Most modern people are familiar with how contagious illnesses are transmitted. One day, a coworker sneezes on you. Several days later, you begin to feel tired and congested. However, recent studies on infectious disease are revealing an interesting twist: The time of day when you are exposed to an illness may be very important in how well your body fights off the infection. A new study on leishmaniasis suggests that even deadly parasitic infections may be made better or worse depending on when people are exposed.
Parasitic Infection: A Global Plague
When people in developed countries talk about disease, they are usually referring to bacteria and viruses. However, parasites represent one of the most dangerous threats to global health. Parasitic diseases such as malaria and leishmaniasis are pervasive in tropical countries and very difficult to treat effectively. With weather patterns rapidly changing, many parasites are expanding their range and may soon become common outside of the developing world.
Leishmaniasis is a particularly common parasitic infection. Common in Africa, Central America and the Middle East, this disease begins with a bite from a sandfly. People and animals who are infected with this parasite develop large open sores, fever and organ failure. The disease attacks immune cells and thus can affect even healthy people. Leishmaniasis is of particular interest because it appears to be spreading to new areas of the globe. Outbreaks have been recorded in Texas and Southern Europe and it appears to be gradually working its way north. The World Health Organization estimates that around 12 million people on the globe are currently infected.
Preventing and Treating Parasitic Illness
There are several medications that can treat leishmaniasis, but the disease often is not diagnosed until it has caused permanent damage and scarring. There are currently no immunizations for parasitic infections, so preventing transmission is one of the top strategies for reducing their impact. However, this can be difficult as the insects carrying these parasites are nearly unavoidable in many tropical areas. New research suggests that focusing on preventing transmission at certain times of day may be another important preventative measure.
How can timing affect the severity of parasitic infections? First, most of the insects that transmit these infections are most active at certain times of the day. For example, the sand fly that spreads leishmaniasis is most active in the evening and night. The immune cells that are infected by this parasite also are more active in the evening. The result is that animals infected with leishmaniasis at the beginning of their day have lower levels of parasites in the bloodstream and also fewer symptoms than those who are infected in the hours before they go to sleep.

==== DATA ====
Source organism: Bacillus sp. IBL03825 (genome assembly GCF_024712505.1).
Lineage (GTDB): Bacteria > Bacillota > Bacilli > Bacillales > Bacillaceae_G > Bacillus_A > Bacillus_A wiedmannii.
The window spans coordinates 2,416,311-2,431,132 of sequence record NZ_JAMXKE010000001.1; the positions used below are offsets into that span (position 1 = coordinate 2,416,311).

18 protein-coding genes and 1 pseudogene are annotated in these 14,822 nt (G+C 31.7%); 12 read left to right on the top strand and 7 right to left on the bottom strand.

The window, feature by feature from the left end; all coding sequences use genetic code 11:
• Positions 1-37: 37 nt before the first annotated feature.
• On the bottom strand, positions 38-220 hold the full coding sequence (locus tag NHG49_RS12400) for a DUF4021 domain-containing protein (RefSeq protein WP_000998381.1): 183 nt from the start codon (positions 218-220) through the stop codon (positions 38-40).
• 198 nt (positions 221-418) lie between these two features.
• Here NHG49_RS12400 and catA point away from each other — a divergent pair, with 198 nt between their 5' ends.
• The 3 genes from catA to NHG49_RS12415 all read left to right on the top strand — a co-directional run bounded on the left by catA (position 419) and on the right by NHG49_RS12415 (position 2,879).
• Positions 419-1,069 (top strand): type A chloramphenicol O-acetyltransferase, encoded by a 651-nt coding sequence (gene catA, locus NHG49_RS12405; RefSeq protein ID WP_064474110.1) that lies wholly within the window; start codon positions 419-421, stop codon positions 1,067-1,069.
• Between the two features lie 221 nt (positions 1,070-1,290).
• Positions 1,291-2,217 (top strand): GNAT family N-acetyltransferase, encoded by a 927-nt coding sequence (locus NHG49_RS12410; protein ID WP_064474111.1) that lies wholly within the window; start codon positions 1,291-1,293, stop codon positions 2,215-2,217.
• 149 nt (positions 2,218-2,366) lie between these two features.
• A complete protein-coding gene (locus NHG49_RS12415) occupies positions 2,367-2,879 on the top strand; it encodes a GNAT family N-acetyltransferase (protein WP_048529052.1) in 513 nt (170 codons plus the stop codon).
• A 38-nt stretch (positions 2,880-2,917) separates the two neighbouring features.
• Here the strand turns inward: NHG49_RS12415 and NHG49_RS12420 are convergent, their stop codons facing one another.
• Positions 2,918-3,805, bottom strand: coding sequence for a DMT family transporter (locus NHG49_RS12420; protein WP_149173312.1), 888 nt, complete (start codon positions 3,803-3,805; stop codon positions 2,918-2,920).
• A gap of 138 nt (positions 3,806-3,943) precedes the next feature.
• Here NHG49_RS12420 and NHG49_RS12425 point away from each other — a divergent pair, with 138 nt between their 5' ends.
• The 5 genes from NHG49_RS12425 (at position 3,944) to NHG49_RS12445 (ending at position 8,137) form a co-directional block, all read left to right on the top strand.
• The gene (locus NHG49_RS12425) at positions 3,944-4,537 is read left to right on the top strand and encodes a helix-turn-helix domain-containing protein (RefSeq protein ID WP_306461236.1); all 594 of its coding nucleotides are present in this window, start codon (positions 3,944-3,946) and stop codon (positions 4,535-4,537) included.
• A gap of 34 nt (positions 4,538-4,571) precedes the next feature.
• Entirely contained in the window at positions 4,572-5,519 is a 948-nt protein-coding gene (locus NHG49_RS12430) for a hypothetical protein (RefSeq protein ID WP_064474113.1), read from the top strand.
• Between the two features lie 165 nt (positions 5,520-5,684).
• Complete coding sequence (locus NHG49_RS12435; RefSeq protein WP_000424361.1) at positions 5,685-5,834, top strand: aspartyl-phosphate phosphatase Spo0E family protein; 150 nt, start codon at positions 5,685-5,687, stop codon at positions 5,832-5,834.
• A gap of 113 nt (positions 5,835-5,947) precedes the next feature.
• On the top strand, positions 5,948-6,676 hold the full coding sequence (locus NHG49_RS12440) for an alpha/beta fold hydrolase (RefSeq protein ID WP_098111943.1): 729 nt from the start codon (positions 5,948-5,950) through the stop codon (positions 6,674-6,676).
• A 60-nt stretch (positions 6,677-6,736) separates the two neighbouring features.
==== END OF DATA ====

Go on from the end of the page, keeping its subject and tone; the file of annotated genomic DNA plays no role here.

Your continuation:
The Chronobiology of Disease
New discoveries about the function of our immune systems have shown that our immune system works on a circadian rhythm. These innate internal clocks are regulated by circadian genes that control metabolism and activity on a predictable 24-hour cycle. BMAL1 is an important gene in regulating the circadian rhythm of the immune system, as well as metabolic activities such as glucose control. Our immune cells are more active, circulating in higher numbers and also more capable of fighting infection at certain times of the day.
The result is that timing is everything in infections. Animals that are infected with herpes, for example, will suffer worse symptoms if infected in the morning. Bacterial and fungal infections show similar patterns. Maintaining a healthy circadian rhythm is crucial to fighting off illness effectively. For example, mice with inactivated BMAL1 genes had severe parasitic infections regardless of the time of day when they were infected.
Fighting Disease with Science
There are several ways that these discoveries can be used to improve human health. First, while it is difficult to completely avoid the insects that transmit parasitic disease, people may be able to lower their risk by focusing their efforts on the evening hours. Second, medical treatments of these diseases, which are currently not always effective, may have more impact when given at certain times of the day.
Last, maintaining a stable and steady circadian rhythm appears to be an important way to remain healthy and fight off infectious disease. As noted in the recent study on leishmaniasis, a lack of BMAL1 activity leads to worse disease symptoms regardless of the time when animals are infected. BMAL1 and other circadian genes are expressed at lower rates and lower levels when people have a dysregulated circadian rhythm. At a time when many people suffer from disrupted sleep-wake cycles, this is indeed a public health challenge.
Parasitic infections represent a growing threat to people throughout the world, even in developed countries where these diseases were previously unheard of. However, new research on how these parasites interact with the immune system offer hope that we may be able to reduce infections rates while improving treatment. As with most human disease, it appears that maintaining a healthy sleep-wake cycle is the first line of defense.